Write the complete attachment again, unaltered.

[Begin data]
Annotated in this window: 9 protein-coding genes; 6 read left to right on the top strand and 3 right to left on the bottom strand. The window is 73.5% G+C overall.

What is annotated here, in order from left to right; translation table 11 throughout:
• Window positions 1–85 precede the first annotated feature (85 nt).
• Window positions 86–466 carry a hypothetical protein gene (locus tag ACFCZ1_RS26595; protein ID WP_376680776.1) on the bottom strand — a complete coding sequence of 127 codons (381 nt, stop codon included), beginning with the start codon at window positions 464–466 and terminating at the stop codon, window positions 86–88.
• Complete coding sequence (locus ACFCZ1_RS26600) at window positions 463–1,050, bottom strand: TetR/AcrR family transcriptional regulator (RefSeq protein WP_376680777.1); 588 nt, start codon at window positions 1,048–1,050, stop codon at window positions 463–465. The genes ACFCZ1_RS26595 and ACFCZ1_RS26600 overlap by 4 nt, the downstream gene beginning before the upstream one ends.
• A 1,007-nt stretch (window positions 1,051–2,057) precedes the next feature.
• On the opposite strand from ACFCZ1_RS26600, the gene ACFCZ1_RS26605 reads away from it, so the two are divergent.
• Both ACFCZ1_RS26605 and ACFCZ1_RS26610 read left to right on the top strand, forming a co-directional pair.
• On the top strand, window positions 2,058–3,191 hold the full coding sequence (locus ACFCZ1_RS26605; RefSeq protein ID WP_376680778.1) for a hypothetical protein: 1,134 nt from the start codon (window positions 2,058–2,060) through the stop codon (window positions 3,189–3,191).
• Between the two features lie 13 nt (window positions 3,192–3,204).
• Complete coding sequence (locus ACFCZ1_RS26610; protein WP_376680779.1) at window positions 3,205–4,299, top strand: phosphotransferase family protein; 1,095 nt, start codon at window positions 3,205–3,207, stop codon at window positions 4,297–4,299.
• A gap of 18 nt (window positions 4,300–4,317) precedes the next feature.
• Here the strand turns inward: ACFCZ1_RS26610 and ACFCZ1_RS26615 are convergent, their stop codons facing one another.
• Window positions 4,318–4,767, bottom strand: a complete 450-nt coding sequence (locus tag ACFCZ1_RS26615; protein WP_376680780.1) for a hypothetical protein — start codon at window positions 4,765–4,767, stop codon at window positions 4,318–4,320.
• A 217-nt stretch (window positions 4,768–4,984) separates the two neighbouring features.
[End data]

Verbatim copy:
Annotated in this window: 9 protein-coding genes; 6 read left to right on the top strand and 3 right to left on the bottom strand. The window is 73.5% G+C overall.

What is annotated here, in order from left to right; translation table 11 throughout:
• Window positions 1–85 precede the first annotated feature (85 nt).
• Window positions 86–466 carry a hypothetical protein gene (locus tag ACFCZ1_RS26595; protein ID WP_376680776.1) on the bottom strand — a complete coding sequence of 127 codons (381 nt, stop codon included), beginning with the start codon at window positions 464–466 and terminating at the stop codon, window positions 86–88.
• Complete coding sequence (locus ACFCZ1_RS26600) at window positions 463–1,050, bottom strand: TetR/AcrR family transcriptional regulator (RefSeq protein WP_376680777.1); 588 nt, start codon at window positions 1,048–1,050, stop codon at window positions 463–465. The genes ACFCZ1_RS26595 and ACFCZ1_RS26600 overlap by 4 nt, the downstream gene beginning before the upstream one ends.
• A 1,007-nt stretch (window positions 1,051–2,057) precedes the next feature.
• On the opposite strand from ACFCZ1_RS26600, the gene ACFCZ1_RS26605 reads away from it, so the two are divergent.
• Both ACFCZ1_RS26605 and ACFCZ1_RS26610 read left to right on the top strand, forming a co-directional pair.
• On the top strand, window positions 2,058–3,191 hold the full coding sequence (locus ACFCZ1_RS26605; RefSeq protein ID WP_376680778.1) for a hypothetical protein: 1,134 nt from the start codon (window positions 2,058–2,060) through the stop codon (window positions 3,189–3,191).
• Between the two features lie 13 nt (window positions 3,192–3,204).
• Complete coding sequence (locus ACFCZ1_RS26610; protein WP_376680779.1) at window positions 3,205–4,299, top strand: phosphotransferase family protein; 1,095 nt, start codon at window positions 3,205–3,207, stop codon at window positions 4,297–4,299.
• A gap of 18 nt (window positions 4,300–4,317) precedes the next feature.
• Here the strand turns inward: ACFCZ1_RS26610 and ACFCZ1_RS26615 are convergent, their stop codons facing one another.
• Window positions 4,318–4,767, bottom strand: a complete 450-nt coding sequence (locus tag ACFCZ1_RS26615; protein WP_376680780.1) for a hypothetical protein — start codon at window positions 4,765–4,767, stop codon at window positions 4,318–4,320.
• A 217-nt stretch (window positions 4,768–4,984) separates the two neighbouring features.